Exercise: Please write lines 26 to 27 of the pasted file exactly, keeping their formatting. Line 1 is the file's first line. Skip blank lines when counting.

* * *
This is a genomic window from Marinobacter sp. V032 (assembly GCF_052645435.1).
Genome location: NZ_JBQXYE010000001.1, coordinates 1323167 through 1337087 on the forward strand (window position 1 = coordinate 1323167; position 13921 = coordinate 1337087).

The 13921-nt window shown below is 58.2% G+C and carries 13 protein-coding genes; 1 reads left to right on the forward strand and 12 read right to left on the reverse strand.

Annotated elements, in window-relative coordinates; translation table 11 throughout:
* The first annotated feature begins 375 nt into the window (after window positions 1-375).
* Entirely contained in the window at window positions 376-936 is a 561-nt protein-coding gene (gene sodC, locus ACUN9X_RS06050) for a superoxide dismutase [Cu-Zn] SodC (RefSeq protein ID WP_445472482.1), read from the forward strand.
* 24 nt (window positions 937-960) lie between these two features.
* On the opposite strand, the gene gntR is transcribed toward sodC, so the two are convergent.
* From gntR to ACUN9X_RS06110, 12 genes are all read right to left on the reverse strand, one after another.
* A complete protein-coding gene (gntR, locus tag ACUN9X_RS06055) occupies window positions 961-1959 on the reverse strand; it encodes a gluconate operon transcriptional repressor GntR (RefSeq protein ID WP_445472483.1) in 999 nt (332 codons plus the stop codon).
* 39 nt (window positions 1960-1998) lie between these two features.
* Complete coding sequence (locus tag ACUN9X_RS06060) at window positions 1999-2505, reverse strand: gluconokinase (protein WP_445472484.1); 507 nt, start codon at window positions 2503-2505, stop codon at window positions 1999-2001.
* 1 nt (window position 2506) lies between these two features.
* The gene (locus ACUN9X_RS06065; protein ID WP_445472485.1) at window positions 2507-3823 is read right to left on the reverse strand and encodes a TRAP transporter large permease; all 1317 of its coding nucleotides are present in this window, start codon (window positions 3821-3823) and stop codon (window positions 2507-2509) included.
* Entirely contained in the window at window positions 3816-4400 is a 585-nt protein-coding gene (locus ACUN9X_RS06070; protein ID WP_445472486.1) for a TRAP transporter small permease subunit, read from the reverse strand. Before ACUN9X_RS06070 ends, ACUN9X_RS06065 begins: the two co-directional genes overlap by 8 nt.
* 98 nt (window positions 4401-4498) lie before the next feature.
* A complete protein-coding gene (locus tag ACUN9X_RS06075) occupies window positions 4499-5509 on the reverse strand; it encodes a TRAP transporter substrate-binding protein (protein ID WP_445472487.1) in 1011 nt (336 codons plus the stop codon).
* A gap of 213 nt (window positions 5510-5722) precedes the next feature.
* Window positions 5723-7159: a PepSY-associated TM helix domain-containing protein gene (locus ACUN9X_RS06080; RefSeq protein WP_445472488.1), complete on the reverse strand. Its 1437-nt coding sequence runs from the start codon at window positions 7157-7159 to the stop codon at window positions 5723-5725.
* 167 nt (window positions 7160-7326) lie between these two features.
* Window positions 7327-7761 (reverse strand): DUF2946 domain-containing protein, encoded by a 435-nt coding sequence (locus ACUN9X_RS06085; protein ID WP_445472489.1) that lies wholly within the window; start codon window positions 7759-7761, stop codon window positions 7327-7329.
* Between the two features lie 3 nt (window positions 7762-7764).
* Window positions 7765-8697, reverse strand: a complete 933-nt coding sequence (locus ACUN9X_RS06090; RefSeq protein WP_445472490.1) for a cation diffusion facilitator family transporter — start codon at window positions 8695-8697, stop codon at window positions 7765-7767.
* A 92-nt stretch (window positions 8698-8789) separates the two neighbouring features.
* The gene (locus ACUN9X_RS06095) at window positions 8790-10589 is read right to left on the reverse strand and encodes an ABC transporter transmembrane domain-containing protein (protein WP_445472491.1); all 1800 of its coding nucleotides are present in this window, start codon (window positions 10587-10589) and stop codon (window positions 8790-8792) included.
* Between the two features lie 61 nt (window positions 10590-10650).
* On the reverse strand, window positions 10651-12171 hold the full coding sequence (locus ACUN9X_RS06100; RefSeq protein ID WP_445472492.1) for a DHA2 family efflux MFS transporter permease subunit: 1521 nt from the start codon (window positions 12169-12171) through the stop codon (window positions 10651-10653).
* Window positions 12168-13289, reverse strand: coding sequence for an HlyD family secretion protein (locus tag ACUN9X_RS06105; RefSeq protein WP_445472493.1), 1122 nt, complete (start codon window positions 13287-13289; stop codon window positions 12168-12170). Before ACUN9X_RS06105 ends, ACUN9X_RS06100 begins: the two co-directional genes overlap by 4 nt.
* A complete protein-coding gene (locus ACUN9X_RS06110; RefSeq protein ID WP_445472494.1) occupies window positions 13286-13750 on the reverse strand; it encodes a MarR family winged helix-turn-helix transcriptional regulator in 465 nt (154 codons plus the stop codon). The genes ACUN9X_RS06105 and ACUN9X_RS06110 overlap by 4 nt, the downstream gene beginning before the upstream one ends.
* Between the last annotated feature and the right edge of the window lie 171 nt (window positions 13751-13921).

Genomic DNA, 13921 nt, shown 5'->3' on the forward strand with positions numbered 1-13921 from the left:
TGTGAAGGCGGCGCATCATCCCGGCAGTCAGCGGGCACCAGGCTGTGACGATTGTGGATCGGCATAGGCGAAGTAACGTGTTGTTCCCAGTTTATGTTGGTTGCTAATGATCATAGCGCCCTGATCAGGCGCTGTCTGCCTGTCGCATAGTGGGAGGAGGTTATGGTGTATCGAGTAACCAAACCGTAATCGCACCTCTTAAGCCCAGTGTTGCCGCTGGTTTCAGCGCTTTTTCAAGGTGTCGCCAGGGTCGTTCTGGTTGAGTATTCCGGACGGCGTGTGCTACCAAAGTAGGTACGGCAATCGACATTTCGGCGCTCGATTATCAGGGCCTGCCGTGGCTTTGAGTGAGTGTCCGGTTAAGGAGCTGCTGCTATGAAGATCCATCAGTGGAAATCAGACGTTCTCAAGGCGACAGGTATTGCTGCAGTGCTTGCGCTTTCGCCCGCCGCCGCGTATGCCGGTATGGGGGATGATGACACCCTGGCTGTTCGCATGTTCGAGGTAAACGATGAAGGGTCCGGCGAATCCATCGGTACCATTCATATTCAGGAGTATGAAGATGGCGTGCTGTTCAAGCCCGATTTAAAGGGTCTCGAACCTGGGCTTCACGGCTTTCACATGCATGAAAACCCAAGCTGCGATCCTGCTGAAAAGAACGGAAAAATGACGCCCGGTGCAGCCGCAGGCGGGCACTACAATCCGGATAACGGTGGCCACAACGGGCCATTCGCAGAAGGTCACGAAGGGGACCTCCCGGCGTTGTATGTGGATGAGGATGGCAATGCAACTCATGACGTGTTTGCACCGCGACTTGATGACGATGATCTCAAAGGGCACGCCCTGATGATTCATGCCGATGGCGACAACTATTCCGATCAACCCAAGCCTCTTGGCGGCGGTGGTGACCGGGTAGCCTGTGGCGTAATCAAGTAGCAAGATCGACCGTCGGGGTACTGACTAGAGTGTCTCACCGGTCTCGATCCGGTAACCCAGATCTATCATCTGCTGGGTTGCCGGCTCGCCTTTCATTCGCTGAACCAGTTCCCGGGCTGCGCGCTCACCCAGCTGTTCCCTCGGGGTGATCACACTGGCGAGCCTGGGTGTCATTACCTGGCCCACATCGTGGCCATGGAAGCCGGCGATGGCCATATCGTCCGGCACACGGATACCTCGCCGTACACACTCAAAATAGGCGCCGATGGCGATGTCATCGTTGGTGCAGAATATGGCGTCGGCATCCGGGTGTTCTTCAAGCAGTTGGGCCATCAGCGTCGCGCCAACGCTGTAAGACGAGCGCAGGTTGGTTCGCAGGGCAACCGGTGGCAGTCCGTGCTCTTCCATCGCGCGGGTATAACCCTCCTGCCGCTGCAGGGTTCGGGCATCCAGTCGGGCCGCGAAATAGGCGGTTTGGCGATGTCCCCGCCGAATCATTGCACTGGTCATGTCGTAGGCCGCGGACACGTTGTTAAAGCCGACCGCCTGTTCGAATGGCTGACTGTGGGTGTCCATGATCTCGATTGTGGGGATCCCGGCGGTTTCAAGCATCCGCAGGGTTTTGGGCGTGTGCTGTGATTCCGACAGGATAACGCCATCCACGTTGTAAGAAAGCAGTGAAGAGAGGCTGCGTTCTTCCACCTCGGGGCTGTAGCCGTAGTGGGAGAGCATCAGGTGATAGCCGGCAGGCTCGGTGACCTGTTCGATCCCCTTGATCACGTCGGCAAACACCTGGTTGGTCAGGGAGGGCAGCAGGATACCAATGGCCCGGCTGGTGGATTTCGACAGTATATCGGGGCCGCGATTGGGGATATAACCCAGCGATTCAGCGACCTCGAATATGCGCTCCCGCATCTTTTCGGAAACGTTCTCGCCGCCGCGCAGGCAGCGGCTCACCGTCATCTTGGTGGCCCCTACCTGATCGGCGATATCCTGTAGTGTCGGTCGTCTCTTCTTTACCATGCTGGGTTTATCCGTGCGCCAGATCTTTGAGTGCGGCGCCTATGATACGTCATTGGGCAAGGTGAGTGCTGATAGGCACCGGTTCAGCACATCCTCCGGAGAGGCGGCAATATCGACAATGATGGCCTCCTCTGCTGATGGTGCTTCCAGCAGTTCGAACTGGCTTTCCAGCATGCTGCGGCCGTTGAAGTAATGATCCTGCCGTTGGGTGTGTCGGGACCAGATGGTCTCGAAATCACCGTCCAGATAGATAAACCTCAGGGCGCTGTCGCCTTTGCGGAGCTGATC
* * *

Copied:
* Between the two features lie 61 nt (window positions 10590-10650).
* On the reverse strand, window positions 10651-12171 hold the full coding sequence (locus ACUN9X_RS06100; RefSeq protein ID WP_445472492.1) for a DHA2 family efflux MFS transporter permease subunit: 1521 nt from the start codon (window positions 12169-12171) through the stop codon (window positions 10651-10653).